Now onto the payoffs. The first really nice payoff we get is Reclusive Taxidermist. Magic boomers probably recognize this familiar face as it’s a functional Werebear reprint (and a slightly better one at that!). This allows us to play fewer lands as it’s a mana accelerant, and in the mid to late game it has a very relevant body for attacking. If these were the only two cards this strategy got, I would already be pretty happy, but of course we get one more goodie!
Cemetery Prowler is the final payoff for this strategy and he is rough for the opponents. A 3/4 vigilance for 3 is already a solid stat line, but considering you can exile a creature and this becomes a semi-permanent cost reduction spell for all your creatures afterwards? That’s insane. This works obscenely well with Skyclave Shade and Ebondeath, Dracolich in particular as they’ll be so easy to get back now and you can even tag something like Mulch or Esika's Chariot if you end up with multiple.
Overall, this strategy is looking extremely exciting for new Standard, and with Black, you’ll have access to a great sideboard. Before I continue, I did want to show a slightly alternative version of this strategy as well.
This goes up the curve a little more, but you get access to Wrenn and Seven who’s not only insane with Esika's Chariot, but also is a powerful self mill engine for the deck! Truth be told, I don’t know which version of this deck is better, but I wanted to give you both options.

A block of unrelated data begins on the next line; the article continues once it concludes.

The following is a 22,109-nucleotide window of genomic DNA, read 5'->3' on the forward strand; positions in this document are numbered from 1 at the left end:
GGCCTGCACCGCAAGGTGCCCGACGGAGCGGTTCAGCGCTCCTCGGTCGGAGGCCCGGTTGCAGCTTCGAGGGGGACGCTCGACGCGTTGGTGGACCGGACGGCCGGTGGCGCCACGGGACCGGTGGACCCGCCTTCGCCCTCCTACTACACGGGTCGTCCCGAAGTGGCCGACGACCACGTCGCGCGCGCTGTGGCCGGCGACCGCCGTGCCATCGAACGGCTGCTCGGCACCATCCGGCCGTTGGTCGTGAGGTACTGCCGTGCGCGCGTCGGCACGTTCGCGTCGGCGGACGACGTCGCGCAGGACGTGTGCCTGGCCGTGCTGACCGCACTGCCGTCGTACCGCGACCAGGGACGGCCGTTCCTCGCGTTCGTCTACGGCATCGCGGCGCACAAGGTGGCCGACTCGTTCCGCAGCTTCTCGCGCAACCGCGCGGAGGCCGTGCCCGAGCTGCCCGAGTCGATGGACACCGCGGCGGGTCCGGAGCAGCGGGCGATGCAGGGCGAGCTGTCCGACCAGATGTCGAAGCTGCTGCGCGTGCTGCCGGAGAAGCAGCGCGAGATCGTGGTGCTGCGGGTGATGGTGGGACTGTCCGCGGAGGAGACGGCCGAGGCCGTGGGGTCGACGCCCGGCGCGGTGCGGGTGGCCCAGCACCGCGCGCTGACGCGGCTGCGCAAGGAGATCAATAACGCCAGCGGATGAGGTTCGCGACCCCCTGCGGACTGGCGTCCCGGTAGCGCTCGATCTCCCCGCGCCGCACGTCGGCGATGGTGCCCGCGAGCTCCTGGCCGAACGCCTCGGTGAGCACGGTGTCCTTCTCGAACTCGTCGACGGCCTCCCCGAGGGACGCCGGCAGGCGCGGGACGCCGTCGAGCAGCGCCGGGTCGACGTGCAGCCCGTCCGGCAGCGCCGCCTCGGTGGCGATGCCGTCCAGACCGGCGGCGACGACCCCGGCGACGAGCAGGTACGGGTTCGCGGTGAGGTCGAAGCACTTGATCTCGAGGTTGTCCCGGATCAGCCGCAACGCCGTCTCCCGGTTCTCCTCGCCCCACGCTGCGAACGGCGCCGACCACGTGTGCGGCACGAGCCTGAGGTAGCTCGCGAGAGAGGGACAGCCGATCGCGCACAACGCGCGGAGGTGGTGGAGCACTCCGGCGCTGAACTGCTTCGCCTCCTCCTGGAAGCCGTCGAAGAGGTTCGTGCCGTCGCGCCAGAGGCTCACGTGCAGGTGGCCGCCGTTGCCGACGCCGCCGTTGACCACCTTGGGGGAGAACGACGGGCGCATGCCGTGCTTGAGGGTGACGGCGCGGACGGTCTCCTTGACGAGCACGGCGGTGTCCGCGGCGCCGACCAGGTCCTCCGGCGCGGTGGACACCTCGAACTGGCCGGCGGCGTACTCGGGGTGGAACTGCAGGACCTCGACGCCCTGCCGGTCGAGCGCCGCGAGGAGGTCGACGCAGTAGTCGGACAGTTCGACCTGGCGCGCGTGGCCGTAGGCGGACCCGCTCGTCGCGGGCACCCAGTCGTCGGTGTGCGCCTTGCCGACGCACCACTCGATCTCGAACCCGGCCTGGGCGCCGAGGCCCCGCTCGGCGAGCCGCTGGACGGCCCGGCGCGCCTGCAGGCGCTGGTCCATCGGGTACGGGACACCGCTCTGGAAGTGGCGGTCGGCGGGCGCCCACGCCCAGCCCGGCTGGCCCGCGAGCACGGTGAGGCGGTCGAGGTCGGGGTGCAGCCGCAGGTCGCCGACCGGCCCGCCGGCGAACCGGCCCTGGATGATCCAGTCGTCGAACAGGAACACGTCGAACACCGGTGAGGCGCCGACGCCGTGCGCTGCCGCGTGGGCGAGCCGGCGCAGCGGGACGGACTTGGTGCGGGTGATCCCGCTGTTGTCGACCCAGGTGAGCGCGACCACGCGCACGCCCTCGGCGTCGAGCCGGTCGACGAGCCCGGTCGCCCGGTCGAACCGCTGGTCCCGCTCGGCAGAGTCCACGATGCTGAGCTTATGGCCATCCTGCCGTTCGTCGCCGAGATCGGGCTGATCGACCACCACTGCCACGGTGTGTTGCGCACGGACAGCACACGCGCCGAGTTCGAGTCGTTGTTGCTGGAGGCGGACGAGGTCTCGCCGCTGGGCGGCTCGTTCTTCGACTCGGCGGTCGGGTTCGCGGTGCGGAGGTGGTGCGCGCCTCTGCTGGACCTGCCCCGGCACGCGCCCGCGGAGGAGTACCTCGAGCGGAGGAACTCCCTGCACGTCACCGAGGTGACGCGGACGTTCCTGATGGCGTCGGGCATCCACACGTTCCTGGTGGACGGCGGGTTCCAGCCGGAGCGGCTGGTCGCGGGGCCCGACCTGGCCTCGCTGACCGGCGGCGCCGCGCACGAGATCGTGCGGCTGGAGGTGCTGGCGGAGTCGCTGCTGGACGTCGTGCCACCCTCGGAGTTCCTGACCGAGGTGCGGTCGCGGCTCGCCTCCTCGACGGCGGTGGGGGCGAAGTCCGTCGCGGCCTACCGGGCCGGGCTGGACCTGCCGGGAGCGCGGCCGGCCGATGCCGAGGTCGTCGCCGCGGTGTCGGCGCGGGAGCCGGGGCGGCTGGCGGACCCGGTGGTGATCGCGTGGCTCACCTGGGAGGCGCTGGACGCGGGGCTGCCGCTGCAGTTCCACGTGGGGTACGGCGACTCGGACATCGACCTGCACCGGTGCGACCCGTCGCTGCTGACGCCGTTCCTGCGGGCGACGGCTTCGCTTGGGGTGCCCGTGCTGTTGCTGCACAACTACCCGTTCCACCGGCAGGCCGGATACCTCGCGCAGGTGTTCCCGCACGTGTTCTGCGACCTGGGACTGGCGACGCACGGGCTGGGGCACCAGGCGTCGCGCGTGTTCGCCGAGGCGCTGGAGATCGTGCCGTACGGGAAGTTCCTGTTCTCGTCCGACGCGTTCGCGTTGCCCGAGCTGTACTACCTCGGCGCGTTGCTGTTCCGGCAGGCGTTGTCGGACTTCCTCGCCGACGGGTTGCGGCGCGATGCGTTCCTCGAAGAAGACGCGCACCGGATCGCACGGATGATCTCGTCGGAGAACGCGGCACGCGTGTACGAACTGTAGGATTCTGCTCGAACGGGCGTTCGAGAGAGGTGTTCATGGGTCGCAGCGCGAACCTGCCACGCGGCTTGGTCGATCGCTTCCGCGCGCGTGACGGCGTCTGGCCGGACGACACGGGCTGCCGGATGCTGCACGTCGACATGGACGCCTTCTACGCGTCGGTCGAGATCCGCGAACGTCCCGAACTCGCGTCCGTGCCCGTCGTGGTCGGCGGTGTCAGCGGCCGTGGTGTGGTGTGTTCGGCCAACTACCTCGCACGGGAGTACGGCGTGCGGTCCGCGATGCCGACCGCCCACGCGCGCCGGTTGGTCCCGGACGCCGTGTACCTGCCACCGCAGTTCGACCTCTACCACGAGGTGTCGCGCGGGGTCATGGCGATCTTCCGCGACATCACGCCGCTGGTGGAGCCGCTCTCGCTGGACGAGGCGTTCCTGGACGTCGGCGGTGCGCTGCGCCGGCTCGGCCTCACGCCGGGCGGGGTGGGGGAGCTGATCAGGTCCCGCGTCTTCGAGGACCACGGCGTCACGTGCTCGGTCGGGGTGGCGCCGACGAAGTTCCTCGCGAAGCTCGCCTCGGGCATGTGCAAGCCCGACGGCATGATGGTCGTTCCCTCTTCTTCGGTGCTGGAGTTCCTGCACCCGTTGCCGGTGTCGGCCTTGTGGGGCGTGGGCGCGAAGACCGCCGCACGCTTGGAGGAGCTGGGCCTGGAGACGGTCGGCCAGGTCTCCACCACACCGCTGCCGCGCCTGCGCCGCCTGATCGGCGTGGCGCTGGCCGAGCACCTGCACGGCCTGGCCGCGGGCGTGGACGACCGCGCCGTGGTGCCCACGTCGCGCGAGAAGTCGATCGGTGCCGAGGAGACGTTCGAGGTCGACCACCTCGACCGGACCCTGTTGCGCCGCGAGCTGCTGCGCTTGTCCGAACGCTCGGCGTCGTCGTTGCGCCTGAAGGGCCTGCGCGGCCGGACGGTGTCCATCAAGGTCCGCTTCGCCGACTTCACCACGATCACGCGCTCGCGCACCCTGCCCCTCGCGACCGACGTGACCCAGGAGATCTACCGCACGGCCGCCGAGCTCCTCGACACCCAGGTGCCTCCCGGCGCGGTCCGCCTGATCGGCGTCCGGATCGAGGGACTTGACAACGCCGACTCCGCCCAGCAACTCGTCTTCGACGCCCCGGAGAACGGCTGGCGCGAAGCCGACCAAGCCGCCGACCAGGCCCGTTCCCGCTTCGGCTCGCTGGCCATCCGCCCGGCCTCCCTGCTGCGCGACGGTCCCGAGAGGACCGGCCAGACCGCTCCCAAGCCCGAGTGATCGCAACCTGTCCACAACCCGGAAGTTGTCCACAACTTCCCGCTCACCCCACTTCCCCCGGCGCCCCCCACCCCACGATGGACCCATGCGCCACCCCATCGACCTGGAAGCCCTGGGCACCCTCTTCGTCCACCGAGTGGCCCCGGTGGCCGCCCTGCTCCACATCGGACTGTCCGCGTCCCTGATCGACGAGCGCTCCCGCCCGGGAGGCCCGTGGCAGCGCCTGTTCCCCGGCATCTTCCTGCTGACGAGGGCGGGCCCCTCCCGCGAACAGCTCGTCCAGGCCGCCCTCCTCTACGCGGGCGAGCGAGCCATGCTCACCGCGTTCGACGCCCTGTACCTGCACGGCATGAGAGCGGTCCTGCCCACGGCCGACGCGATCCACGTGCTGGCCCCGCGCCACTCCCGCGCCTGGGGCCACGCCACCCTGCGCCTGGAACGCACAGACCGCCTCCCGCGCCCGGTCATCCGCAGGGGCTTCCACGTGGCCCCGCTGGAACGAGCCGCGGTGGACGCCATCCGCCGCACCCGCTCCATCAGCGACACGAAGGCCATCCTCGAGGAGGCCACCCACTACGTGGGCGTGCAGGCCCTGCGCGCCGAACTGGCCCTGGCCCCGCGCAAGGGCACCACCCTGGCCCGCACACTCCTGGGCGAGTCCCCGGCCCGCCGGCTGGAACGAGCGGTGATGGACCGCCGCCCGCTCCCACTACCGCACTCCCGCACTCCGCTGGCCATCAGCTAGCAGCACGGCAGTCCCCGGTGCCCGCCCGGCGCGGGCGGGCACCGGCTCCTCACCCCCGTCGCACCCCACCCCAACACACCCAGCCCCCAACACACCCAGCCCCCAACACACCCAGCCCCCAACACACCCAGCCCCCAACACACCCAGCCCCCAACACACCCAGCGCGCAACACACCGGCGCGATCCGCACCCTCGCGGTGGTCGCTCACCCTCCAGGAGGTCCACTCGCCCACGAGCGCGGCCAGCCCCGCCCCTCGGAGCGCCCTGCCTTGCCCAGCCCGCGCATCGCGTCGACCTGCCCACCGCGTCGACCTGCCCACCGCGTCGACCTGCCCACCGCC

2. GOLGARI GRAVEYARD MIDRANGE
Now I know Blood on the Snow Midrange is nothing new, and although Golgari wasn’t generally the color combination, that’s technically not new either. What is new though, is how this deck is going to play out despite only adding two new cards to it’s ranks.
Once again, Mulch is going to be the linchpin of the graveyard synergies for this deck. Unlike the previous deck, Mulch is more focused on hitting the lands as we are trying to cast expensive spells, but the milling is definitely going to be relevant as well. An issue I had with Golgari Control back in Standard 2022 is that the Blood on the Snow wasn’t always consistently bringing back something. To combat this, I had to play a higher density of threats, even when I didn’t necessarily want to (you can see what I’m referring to in the article below).